Vitamin C is a vitamin for only a limited number of vertebrate species: humans and the other primates, the guinea pig, bats, the passeriform birds, and most fishes. Most insects and invertebrates are also incapable of ascorbate synthesis. Ascorbate is synthesized as an intermediate in the gulonolactone pathway of glucose metabolism; in those vertebrate species for which ascorbate is a vitamin, one enzyme of the pathway, gulonolactone oxidase, is absent.
The vitamin C deficiency disease, scurvy, has been known for many centuries, and was described in the Ebers papyrus of 1500 B.C. and by Hippocrates. The Crusaders are said to have lost more men through scurvy than were killed in battle; in some of the long voyages of exploration of the fourteenth and fifteenth centuries, upto 90% of the crew died from scurvy. Cartier's expedition to Quebec in 1535 was struck by scurvy; the local native Americans taught him to use infusion of swamp spruce leaves to prevent or cure the condition. Recognition that scurvy was the result of a dietary deficiency came relatively early. James Lind demonstrated in 1757 that orange and lemon juice were protective, and Cook maintained his crew in good health during his circumnavigation of the globe (1772 to 1775) by stopping frequently to take on fresh fruit and vegetables. In 1804, the British Navy decreed a daily ration of lemon or lime juice for all ratings, a requirement that was extended to the merchant navy in 1865.
Ascorbic acid was isolated from cabbage, lemon juice, and adrenal glands by Szent-Gyorgy in 1928, and identified as the antiscorbutic factor by Waugh and King in 1932. Its structure was established by Haworth and coworkers in 1933, and the same year Haworth, in Birmingham, and Reichstein, in Switzerland, succeeded in synthesizing the vitamin.
Ascorbate is a reducing sugar; in addition to its specific role as cofactor for a variety of redox reactions, it also functions as a relatively nonspecific reducing agent. Some of these nonspecific reactions are physiologically important;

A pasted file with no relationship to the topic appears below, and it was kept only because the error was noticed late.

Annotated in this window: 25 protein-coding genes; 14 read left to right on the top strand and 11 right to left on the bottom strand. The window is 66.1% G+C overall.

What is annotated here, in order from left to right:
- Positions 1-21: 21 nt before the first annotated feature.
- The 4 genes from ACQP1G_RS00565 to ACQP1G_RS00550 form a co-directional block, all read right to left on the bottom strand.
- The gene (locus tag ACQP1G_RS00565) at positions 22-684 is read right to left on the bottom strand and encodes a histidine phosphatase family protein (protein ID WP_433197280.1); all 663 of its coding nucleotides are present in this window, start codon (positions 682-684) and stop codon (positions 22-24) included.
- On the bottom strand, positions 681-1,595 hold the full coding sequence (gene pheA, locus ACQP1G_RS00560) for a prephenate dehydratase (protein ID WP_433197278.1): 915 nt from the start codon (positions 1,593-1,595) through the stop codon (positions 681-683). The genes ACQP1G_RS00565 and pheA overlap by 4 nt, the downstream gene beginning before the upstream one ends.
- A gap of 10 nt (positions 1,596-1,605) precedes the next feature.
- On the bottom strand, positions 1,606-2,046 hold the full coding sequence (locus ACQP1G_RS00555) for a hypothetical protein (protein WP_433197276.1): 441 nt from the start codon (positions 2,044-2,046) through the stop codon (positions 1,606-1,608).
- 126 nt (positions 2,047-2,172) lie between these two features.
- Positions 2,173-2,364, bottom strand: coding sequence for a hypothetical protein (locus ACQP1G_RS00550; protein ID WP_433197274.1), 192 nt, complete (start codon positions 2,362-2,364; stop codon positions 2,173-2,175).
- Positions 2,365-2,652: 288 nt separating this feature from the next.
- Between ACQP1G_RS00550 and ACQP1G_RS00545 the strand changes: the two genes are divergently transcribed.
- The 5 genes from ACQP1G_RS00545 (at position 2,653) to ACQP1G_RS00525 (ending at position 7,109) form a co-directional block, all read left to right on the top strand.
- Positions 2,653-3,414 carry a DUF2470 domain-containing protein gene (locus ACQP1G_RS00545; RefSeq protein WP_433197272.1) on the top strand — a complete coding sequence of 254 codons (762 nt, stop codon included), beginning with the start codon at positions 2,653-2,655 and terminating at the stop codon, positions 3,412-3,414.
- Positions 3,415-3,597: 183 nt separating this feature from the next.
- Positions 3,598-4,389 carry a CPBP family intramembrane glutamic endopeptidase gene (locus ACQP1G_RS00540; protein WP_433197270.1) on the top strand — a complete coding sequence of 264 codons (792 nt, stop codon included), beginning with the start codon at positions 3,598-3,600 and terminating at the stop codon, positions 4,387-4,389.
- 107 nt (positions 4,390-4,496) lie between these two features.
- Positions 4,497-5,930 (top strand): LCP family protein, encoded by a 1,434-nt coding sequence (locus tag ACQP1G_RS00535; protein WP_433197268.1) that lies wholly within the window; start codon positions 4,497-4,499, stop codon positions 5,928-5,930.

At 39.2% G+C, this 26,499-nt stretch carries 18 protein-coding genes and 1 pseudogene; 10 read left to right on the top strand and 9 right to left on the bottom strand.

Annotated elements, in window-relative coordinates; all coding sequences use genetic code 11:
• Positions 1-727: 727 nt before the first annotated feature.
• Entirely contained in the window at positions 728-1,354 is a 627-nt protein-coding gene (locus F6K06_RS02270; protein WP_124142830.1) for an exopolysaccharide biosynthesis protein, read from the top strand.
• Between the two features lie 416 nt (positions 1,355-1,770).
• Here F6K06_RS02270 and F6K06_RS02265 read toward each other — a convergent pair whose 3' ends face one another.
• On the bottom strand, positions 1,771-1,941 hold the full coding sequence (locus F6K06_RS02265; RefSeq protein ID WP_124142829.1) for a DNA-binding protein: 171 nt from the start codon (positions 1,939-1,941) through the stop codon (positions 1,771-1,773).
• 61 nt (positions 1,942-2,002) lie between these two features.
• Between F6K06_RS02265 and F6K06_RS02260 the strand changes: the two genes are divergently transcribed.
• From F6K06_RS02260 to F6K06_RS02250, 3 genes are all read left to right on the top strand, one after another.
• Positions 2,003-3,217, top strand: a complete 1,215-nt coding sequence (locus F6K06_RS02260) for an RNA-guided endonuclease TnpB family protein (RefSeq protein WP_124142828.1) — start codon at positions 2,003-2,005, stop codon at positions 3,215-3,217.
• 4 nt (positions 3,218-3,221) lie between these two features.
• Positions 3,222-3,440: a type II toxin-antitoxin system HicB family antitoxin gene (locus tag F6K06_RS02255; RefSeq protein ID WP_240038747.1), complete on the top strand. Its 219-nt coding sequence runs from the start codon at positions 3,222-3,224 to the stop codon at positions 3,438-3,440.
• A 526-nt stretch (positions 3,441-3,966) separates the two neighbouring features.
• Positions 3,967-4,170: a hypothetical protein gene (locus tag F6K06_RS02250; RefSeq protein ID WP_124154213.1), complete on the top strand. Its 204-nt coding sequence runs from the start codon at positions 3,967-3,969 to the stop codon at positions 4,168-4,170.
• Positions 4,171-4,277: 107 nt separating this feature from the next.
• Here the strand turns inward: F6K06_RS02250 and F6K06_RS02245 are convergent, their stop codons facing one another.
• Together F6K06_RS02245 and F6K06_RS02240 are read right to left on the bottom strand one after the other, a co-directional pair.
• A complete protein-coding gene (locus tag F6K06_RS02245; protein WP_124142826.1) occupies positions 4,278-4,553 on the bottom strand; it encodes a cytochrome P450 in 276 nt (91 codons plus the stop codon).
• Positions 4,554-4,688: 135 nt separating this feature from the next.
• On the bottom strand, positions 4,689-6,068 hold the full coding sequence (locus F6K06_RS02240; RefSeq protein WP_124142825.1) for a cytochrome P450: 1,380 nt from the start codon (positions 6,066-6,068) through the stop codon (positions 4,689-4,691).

others have led to confusion in the literature because in vitro it will enhance the activity of a number of enzymes for which it is not a cofactor.
Ascorbate is synthesized in large amounts in plants. It can reach 20 to 300 mmol per L in chloroplasts, where its function is mainly to remove hydrogen peroxide formed during photosynthesis. Ascorbate-deficient mutant plants are especially sensitive to ozone- and ultraviolet-induced stress (Smirnoff, 2000).
The physiologically important compound is L-ascorbic acid (Figure 13.1). It can undergo oxidation to the monodehydroascorbate free radical and onward to dehydroascorbate, both of which have vitamin activity because they can be reduced to ascorbate. Further oxidation in the presence of oxygen, and especially under alkaline conditions, or in the presence of transition metal ions that undergo reduction, results in the formation of diketogulonic acid (dioxogulonic acid; see Figure 13.2), which has no biological activity.
D-Iso-ascorbic acid (erythorbic acid; see Figure 13.1) also has vitamin activity. In vivo and in cell culture, it has only about 5% of the biological activity of ascorbate, but this seems to be from poor intestinal absorption and tissue uptake. In vitro with purified enzymes, it has the same cofactor activity as ascorbate. Although it is not a naturally occurring compound, erythorbic acid is widely used interchangeably with ascorbic acid, in cured meats and as an antioxidant in a variety of foods.
Ascorbic acid 2-phosphate and triphosphate are more stable to atmospheric oxidation than ascorbate and are used in food processing. They have the same biological activity as ascorbic acid on a molar basis, because they are substrates for intestinal phosphatases. Ascorbic acid 2-sulfate is a metabolite of the vitamin in some species and has little or no biological activity.
Vitamin C is used in food processing as the free acid (E-300), the sodium (E-301) and calcium (E-302) salts, andasascorbylpalmitateorstearate (E-304), a lipid-soluble antioxidant. The palmitate and stearate have low biological activity. Although most of the ascorbate used as a flour improver in bread making is destroyed in baking, a considerable number of otherprocessed foods provide significant amounts of the vitamin because of its use as an antioxidant and in meat curing.
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